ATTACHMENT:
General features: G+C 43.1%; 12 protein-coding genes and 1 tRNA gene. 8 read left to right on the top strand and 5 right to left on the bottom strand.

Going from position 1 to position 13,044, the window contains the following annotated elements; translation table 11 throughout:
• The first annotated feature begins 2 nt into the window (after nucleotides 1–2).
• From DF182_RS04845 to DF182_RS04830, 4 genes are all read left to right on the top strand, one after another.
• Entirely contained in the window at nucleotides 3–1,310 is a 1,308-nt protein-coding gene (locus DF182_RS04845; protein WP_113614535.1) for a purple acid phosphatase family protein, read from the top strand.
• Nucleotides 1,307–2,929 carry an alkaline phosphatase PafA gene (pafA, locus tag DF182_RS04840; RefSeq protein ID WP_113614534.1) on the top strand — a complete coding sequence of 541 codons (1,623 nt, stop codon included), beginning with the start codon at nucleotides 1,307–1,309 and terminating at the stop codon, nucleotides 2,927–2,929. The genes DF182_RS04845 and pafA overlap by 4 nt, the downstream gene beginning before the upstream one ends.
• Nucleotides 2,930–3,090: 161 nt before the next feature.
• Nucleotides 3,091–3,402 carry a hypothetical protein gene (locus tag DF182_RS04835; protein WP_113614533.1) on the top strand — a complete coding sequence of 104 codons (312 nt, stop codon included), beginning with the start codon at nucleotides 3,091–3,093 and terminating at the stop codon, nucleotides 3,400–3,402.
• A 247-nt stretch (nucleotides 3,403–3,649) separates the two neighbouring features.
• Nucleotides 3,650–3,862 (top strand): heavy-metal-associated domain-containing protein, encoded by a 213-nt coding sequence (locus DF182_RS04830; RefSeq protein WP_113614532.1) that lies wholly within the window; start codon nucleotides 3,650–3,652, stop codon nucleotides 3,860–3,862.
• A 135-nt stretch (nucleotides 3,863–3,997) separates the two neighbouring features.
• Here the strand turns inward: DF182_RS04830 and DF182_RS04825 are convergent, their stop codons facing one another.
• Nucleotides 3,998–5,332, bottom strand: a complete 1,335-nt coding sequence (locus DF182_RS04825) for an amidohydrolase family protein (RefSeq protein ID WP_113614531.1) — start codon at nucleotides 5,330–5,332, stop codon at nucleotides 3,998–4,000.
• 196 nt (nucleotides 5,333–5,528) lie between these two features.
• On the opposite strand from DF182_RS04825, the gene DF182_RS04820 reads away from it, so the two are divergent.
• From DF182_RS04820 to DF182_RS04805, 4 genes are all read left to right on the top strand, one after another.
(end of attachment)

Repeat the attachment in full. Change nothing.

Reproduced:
General features: G+C 43.1%; 12 protein-coding genes and 1 tRNA gene. 8 read left to right on the top strand and 5 right to left on the bottom strand.

Going from position 1 to position 13,044, the window contains the following annotated elements; translation table 11 throughout:
• The first annotated feature begins 2 nt into the window (after nucleotides 1–2).
• From DF182_RS04845 to DF182_RS04830, 4 genes are all read left to right on the top strand, one after another.
• Entirely contained in the window at nucleotides 3–1,310 is a 1,308-nt protein-coding gene (locus DF182_RS04845; protein WP_113614535.1) for a purple acid phosphatase family protein, read from the top strand.
• Nucleotides 1,307–2,929 carry an alkaline phosphatase PafA gene (pafA, locus tag DF182_RS04840; RefSeq protein ID WP_113614534.1) on the top strand — a complete coding sequence of 541 codons (1,623 nt, stop codon included), beginning with the start codon at nucleotides 1,307–1,309 and terminating at the stop codon, nucleotides 2,927–2,929. The genes DF182_RS04845 and pafA overlap by 4 nt, the downstream gene beginning before the upstream one ends.
• Nucleotides 2,930–3,090: 161 nt before the next feature.
• Nucleotides 3,091–3,402 carry a hypothetical protein gene (locus tag DF182_RS04835; protein WP_113614533.1) on the top strand — a complete coding sequence of 104 codons (312 nt, stop codon included), beginning with the start codon at nucleotides 3,091–3,093 and terminating at the stop codon, nucleotides 3,400–3,402.
• A 247-nt stretch (nucleotides 3,403–3,649) separates the two neighbouring features.
• Nucleotides 3,650–3,862 (top strand): heavy-metal-associated domain-containing protein, encoded by a 213-nt coding sequence (locus DF182_RS04830; RefSeq protein WP_113614532.1) that lies wholly within the window; start codon nucleotides 3,650–3,652, stop codon nucleotides 3,860–3,862.
• A 135-nt stretch (nucleotides 3,863–3,997) separates the two neighbouring features.
• Here the strand turns inward: DF182_RS04830 and DF182_RS04825 are convergent, their stop codons facing one another.
• Nucleotides 3,998–5,332, bottom strand: a complete 1,335-nt coding sequence (locus DF182_RS04825) for an amidohydrolase family protein (RefSeq protein ID WP_113614531.1) — start codon at nucleotides 5,330–5,332, stop codon at nucleotides 3,998–4,000.
• 196 nt (nucleotides 5,333–5,528) lie between these two features.
• On the opposite strand from DF182_RS04825, the gene DF182_RS04820 reads away from it, so the two are divergent.
• From DF182_RS04820 to DF182_RS04805, 4 genes are all read left to right on the top strand, one after another.